It might be impossible to even verbalise, but just imagine for one second getting sick of Paris. Sacrilege! But after weeks spent walking up and down those steep, cobblestoned hills, listening to out-of-tune accordions echoing in dark and damp alleyways and enduring the never-ending Parisian attitude that sometimes turns even the simplest of tasks, such as buying a plain Café Americain into an Existentialist melodrama, you might just want to get away from it all, no matter how true to Paris you want to remain in your heart.
With France being the mother of invention there are thankfully several day trips and weekend getaways available from Paris within an hour that you can plan either by car or train. These little breaks from Paris will make you feel worlds away from the Eiffel Tower, and the more refreshed after seeing the rest of the country from a different perspective. Here’s a selection of our favourite Paris getaways:
As the capital of the region of Haute-Normandy, Rouen attracts a decent ebb and flow of visitors year-round, not in the least because of its magnificent and mysterious cathedral at the heart of the city. It was here that Joan of Arc was burned at the stake, and if you believe in ghosts you might want to chase hers in the quiet little streets around the cathedral, whose iconic “Butter Tower” has been depicted numerous times by none other than Claude Monet himself. In fact, until the late 19th century, this gothic tower was the world’s tallest building, way before a single skyscraper had graced the skyline of Paris. The beauty of this cathedral has become such a symbol of this city’s splendour that visitors have taken to later naming their children “Rouen” – perhaps a very private souvenir you might want to take on yourself one day.
Another popular cathedral city within easy access from Paris is Chartres. Petite and picturesque, this market town brings busloads of tourists in during the summer season but is even more attractive during the quieter winter months for those, who wish to travel off the beaten path. After discovering some local delicatessen on the square or shopping for local French products (such as perfume), you should reserve the entire afternoon for the glorious cathedral. A UNESCO World Heritage Site and a masterpiece in French gothic architecture, the cathedral has been preserved at exceptional quality for almost a millennium. With original stain glasses still reflecting the famous “Chartres blue” spots onto the floor, marvels on marble are being crafted right in front of your eyes, as they move like shadows from one end of the nave to the other. Also on the floor you will find the famous Chartres labyrinth – a sacred path devised to walk in quiet contemplation to find your inner centre in silent meditation. The only problem is that once you find that peaceful centre – will you ever want to leave again?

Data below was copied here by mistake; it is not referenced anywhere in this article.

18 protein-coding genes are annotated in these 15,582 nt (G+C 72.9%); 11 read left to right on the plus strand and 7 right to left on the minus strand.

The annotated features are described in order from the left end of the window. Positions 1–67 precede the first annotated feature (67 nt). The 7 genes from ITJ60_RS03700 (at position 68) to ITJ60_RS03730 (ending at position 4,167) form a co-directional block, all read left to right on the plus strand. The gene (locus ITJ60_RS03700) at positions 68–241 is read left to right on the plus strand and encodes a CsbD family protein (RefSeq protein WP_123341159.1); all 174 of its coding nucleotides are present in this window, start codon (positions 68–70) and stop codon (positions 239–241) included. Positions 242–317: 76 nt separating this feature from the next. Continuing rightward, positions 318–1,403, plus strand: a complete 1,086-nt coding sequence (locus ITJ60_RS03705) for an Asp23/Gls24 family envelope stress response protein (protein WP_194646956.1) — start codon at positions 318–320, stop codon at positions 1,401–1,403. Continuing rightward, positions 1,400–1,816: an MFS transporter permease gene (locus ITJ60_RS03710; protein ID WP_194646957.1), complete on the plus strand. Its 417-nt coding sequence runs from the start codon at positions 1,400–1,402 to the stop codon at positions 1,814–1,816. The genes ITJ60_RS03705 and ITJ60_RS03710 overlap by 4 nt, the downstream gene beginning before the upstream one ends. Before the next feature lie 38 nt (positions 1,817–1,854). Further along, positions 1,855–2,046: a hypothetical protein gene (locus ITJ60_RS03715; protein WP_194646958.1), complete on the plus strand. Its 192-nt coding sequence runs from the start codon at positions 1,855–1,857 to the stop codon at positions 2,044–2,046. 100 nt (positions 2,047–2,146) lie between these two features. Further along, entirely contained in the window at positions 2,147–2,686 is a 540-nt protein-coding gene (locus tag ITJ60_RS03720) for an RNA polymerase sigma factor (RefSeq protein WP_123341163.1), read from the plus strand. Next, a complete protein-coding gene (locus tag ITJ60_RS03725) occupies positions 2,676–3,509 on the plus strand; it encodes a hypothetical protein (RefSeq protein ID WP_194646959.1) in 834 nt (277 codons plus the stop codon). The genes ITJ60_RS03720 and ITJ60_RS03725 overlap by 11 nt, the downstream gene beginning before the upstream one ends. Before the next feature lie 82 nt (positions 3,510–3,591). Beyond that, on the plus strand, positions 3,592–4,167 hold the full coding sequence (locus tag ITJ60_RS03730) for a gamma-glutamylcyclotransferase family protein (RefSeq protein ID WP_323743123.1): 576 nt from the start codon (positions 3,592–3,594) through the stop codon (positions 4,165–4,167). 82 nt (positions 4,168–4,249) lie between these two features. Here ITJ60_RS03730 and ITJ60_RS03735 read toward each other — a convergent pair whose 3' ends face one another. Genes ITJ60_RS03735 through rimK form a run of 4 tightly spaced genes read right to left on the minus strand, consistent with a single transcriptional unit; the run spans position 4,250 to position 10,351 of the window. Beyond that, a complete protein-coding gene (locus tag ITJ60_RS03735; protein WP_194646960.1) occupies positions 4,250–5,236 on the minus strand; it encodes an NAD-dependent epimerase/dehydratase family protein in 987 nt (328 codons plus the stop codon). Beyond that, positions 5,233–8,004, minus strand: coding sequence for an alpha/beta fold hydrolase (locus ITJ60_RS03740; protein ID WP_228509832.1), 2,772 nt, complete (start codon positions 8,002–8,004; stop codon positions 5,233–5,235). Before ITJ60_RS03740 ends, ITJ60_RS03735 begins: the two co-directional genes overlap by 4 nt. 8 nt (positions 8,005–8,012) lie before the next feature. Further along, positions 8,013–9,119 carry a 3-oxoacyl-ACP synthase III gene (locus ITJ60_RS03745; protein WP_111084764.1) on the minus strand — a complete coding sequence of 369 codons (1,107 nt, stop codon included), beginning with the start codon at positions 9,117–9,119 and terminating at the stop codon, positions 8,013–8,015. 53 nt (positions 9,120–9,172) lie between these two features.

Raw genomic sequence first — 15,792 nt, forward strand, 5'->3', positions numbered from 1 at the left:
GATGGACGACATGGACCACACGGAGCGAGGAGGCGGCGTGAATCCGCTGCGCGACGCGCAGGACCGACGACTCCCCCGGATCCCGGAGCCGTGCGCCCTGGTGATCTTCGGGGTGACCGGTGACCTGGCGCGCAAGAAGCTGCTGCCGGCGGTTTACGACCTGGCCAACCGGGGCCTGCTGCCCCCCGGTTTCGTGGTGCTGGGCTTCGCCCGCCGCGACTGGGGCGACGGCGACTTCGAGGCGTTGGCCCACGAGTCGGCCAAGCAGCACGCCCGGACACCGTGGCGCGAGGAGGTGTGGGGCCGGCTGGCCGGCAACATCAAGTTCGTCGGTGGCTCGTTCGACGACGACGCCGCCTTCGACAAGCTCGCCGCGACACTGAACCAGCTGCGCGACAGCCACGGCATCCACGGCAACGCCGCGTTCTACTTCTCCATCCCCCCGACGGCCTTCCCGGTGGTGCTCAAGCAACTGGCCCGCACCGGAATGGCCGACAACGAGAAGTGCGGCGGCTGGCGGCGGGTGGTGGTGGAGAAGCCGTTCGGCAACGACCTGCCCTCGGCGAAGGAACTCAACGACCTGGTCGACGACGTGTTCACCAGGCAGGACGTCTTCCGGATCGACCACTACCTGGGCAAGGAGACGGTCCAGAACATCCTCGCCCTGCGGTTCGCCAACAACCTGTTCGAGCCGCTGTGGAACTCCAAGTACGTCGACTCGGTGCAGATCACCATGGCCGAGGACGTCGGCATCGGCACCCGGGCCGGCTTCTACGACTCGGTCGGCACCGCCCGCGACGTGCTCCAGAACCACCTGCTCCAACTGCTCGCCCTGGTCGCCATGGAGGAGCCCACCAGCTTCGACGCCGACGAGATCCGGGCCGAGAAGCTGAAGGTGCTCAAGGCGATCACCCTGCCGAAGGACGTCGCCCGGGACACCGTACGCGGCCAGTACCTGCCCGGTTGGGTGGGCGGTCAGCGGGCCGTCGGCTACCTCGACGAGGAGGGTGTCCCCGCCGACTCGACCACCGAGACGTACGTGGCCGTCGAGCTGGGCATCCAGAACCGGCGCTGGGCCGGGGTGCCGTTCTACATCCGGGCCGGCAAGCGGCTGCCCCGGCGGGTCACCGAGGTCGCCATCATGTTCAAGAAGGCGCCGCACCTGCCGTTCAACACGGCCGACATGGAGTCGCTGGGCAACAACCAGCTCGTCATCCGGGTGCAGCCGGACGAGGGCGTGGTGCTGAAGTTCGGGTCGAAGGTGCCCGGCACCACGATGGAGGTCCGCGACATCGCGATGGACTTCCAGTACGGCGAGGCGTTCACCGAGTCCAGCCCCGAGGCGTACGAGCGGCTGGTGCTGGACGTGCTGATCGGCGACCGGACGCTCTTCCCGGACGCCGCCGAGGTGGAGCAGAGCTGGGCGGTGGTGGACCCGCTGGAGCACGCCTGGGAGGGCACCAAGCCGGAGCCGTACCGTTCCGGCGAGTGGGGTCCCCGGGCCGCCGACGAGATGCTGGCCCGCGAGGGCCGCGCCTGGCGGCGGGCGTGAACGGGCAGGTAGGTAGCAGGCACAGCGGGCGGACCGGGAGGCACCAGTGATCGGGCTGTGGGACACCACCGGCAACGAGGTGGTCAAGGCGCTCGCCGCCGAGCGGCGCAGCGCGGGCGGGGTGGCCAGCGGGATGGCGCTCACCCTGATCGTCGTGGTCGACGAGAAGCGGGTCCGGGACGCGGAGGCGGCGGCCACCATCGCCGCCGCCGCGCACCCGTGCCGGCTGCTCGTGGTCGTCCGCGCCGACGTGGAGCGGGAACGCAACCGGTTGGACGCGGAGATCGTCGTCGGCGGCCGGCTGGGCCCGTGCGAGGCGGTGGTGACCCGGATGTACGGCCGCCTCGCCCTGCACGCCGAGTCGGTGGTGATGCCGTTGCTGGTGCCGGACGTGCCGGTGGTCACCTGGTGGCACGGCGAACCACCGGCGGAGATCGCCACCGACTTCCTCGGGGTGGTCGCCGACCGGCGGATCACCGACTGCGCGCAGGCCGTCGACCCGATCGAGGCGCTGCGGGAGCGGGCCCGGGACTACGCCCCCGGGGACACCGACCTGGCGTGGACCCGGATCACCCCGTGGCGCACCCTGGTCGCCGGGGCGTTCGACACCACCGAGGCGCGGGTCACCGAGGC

There’s a French saying that goes, “the best thing about Belgium is Lille” – which is ironic because Lille is still (barely) in France. But this quaint town has all the charm of Flemish architecture all over, with endless rows of terraced houses inviting visitors to roam its streets for knickknacks and markets springing up year-round to sell the best local produce. The star-shaped citadel just outside the city wall is a popular visitors’ attraction that welcomes tourists from all over the world and explains the city’s long-standing military history. Bearing this in mind it makes sense that even General Charles De Gaulle himself called Lille his hometown. A statue in the main town square serves to commemorate the father of the modern French republic, as he watches solemnly over the city.
DISNEYLAND PARIS & VERSAILLES
If longer journeys don’t seem too appealing, there’s plenty to do just outside central Paris as well, starting with a mandatory visit to Disneyland Paris. Celebrating 20 years in the heart of Europe, Disneyland Paris currently runs several special offers, welcoming tourists from all over the world to its kingdom of enchanted fairytales and storybook castles to the east of Paris.
But for a real-life castle experience, head just southwest of Paris to the Palace of Versailles, where you will pick up a history lesson or two about the many exploits of Louis XVI, his wife Marie Antoinette and life at court during the absolute monarchy in France in general – before heads started rolling during the French Revolution. From the magnificent gardens, to the breathtakingly opulent Hall of Mirrors, you are in for a big treat at Versailles. Tip: Don’t miss the Orangerie!
Dunkerque is a fascinating town on the North Sea coast near the Belgian border with history from both World Wars. With a war cemetery holding the remains of soldiers from both those military campaigns, it is the site of frequent memorial services and remembrance events from around the planet. Especially during World War II, the small coastal town became a decisive theatre of war during the Battle for France, when British troops had to retreat into the sea against German bombers in 1940, being saved by mere fishing boats from across the channel. Four year later, during the battle for Normandy, Canadian troops liberated the town and advanced inland from there, heralding the end of the war after D-Day. But there’s history well beyond our contemporary times in Dunkerque as well; in fact the infamous ”man in the iron mask” (rumoured to be Louis XVI’s twin brother) was arrested here before being sent to numerous prisons across France – all the more reason to check out this rough and rare gem on France’s northern coastline.